An open architecture designed for hybrid cloud interoperability is a foregone conclusion at this point.  Mostly what folks argue about is how that will be achieved, but for those of us who are pragmatists, it’s certain that public cloud will have a wide variety of winners and that the top 10 public clouds is already dominated by non-OpenStack contenders.  So plan accordingly.

Most importantly, remember to ask for an open architecture, while expecting an enterprise product.

In the next installment we’ll tackle what it means to deliver a performant, scalable, and elastic infrastructure designed for next gen apps.

Next Installment:

UPDATE: Added a clarifying footnote due to some Twitter feedback that seemed unclear on what a “cloud operating system” was and it’s relationship to OpenStack and similar open source projects.

[1] No, Eucalyptus, OpenNebula, CloudStack, <insert your cloud software du jour>, are NOT complete cloud operating systems.  They are all roughly at parity with OpenStack, although certainly you could argue that one is above or below the others.  Why aren’t they complete?  That’s a whole other blog posting series, but suffice it to say that when is the last time you saw an operating system that couldn’t install itself on bare metal?  Or didn’t provide system metrics and logging capabilities?  Or was missing key components (e.g. databases).  A cloud operating system is a non-trivial task and most of these tools have simply handled the easy part of a cloud: placing a VM on a hypervisor (big whoop).

[2] By definition any cloud native next gen app manages itself via an automation framework. It might be a low level approach like Chef, Puppet, SaltStack; it might be a higher order abstraction like Scalr, RightScale, Dell Cloud Manager; it might even be a PaaS framework, but it’s *something*. Or it’s not a cloud-native app.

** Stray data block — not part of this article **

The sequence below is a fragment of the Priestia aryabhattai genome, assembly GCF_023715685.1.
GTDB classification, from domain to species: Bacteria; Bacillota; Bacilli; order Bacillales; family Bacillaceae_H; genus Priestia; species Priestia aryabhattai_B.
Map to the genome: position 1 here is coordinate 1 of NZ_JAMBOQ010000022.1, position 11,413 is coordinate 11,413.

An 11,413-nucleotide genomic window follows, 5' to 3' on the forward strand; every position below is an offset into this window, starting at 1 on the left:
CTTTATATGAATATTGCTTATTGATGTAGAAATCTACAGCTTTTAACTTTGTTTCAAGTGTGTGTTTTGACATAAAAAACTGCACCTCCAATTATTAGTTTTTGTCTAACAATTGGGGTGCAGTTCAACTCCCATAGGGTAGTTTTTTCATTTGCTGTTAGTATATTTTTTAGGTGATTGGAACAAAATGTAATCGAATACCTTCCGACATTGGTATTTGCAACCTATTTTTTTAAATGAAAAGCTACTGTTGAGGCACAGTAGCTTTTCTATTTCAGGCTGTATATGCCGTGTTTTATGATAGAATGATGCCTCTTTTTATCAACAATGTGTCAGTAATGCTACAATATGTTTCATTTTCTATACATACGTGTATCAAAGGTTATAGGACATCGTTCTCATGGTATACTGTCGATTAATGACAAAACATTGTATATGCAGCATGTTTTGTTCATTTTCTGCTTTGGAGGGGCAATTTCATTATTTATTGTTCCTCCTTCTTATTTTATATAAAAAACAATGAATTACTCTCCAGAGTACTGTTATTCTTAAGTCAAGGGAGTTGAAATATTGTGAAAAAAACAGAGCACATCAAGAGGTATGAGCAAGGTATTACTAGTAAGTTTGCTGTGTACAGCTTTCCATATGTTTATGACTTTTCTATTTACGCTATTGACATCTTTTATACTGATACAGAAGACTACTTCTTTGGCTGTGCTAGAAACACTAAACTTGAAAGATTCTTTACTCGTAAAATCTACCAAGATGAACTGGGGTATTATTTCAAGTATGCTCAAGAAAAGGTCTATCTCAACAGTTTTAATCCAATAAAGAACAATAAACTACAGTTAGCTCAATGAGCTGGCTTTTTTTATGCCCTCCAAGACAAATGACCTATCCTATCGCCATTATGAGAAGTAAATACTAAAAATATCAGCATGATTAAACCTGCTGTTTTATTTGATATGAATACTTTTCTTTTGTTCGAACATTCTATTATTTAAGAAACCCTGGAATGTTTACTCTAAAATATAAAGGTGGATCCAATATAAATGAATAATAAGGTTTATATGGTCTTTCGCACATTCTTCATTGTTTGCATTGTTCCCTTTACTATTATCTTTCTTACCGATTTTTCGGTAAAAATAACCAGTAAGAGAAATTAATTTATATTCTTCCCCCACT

[3] Be sure to read the caveats on the VMware vCHS data in the actual report itself.

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The 6 Requirements of Enterprise-grade OpenStack, Part 1

Posted on by Randy Bias


OpenStack is an amazing foundation for building an enterprise-grade private cloud. The great OpenStack promise is to be the cloud operating system kernel of a new generation. Unfortunately, OpenStack is not a complete cloud operating system, and while it might become one over time, it’s probably best to look at OpenStack as a kernel, not an OS. [1]

In order to become widely adopted by the enterprise, OpenStack must ultimately be delivered via robust, enterprise-grade products that close the gap on the key areas where OpenStack has challenges. These products are delivered today by businesses that can provide support, ease-of-installation, tools for day-to-day management, and all of the other pieces necessary for achieving acceptance. Without these vendors who have a stake in enterprise adoption, OpenStack can never be widely adopted. OpenStack isn’t MySQL. It’s the Linux kernel, and like the Linux kernel, you need a complete operating system to create success.